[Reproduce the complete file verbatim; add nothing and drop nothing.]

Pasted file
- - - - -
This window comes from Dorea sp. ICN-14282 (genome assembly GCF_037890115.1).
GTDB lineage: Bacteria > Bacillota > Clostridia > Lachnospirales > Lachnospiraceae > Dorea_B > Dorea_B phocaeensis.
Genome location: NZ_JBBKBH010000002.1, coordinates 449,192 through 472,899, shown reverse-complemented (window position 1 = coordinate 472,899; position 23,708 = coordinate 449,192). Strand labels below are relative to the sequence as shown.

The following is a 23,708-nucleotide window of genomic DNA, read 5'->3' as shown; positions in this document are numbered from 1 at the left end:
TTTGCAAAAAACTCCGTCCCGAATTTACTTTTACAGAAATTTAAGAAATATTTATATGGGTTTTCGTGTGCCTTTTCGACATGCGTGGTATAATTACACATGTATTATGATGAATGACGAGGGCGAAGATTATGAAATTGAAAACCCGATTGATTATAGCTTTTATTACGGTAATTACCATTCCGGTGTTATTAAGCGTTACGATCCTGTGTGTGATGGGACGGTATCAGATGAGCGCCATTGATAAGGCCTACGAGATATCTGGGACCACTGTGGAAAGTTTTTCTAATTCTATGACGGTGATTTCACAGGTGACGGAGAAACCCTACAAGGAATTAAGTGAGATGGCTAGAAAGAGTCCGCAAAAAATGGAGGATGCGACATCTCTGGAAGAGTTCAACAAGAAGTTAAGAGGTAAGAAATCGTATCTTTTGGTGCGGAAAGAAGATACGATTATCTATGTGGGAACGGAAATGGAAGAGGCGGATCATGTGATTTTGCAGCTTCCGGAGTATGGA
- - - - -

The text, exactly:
This window comes from Dorea sp. ICN-14282 (genome assembly GCF_037890115.1).
GTDB lineage: Bacteria > Bacillota > Clostridia > Lachnospirales > Lachnospiraceae > Dorea_B > Dorea_B phocaeensis.
Genome location: NZ_JBBKBH010000002.1, coordinates 449,192 through 472,899, shown reverse-complemented (window position 1 = coordinate 472,899; position 23,708 = coordinate 449,192). Strand labels below are relative to the sequence as shown.

The following is a 23,708-nucleotide window of genomic DNA, read 5'->3' as shown; positions in this document are numbered from 1 at the left end:
TTTGCAAAAAACTCCGTCCCGAATTTACTTTTACAGAAATTTAAGAAATATTTATATGGGTTTTCGTGTGCCTTTTCGACATGCGTGGTATAATTACACATGTATTATGATGAATGACGAGGGCGAAGATTATGAAATTGAAAACCCGATTGATTATAGCTTTTATTACGGTAATTACCATTCCGGTGTTATTAAGCGTTACGATCCTGTGTGTGATGGGACGGTATCAGATGAGCGCCATTGATAAGGCCTACGAGATATCTGGGACCACTGTGGAAAGTTTTTCTAATTCTATGACGGTGATTTCACAGGTGACGGAGAAACCCTACAAGGAATTAAGTGAGATGGCTAGAAAGAGTCCGCAAAAAATGGAGGATGCGACATCTCTGGAAGAGTTCAACAAGAAGTTAAGAGGTAAGAAATCGTATCTTTTGGTGCGGAAAGAAGATACGATTATCTATGTGGGAACGGAAATGGAAGAGGCGGATCATGTGATTTTGCAGCTTCCGGAGTATGGA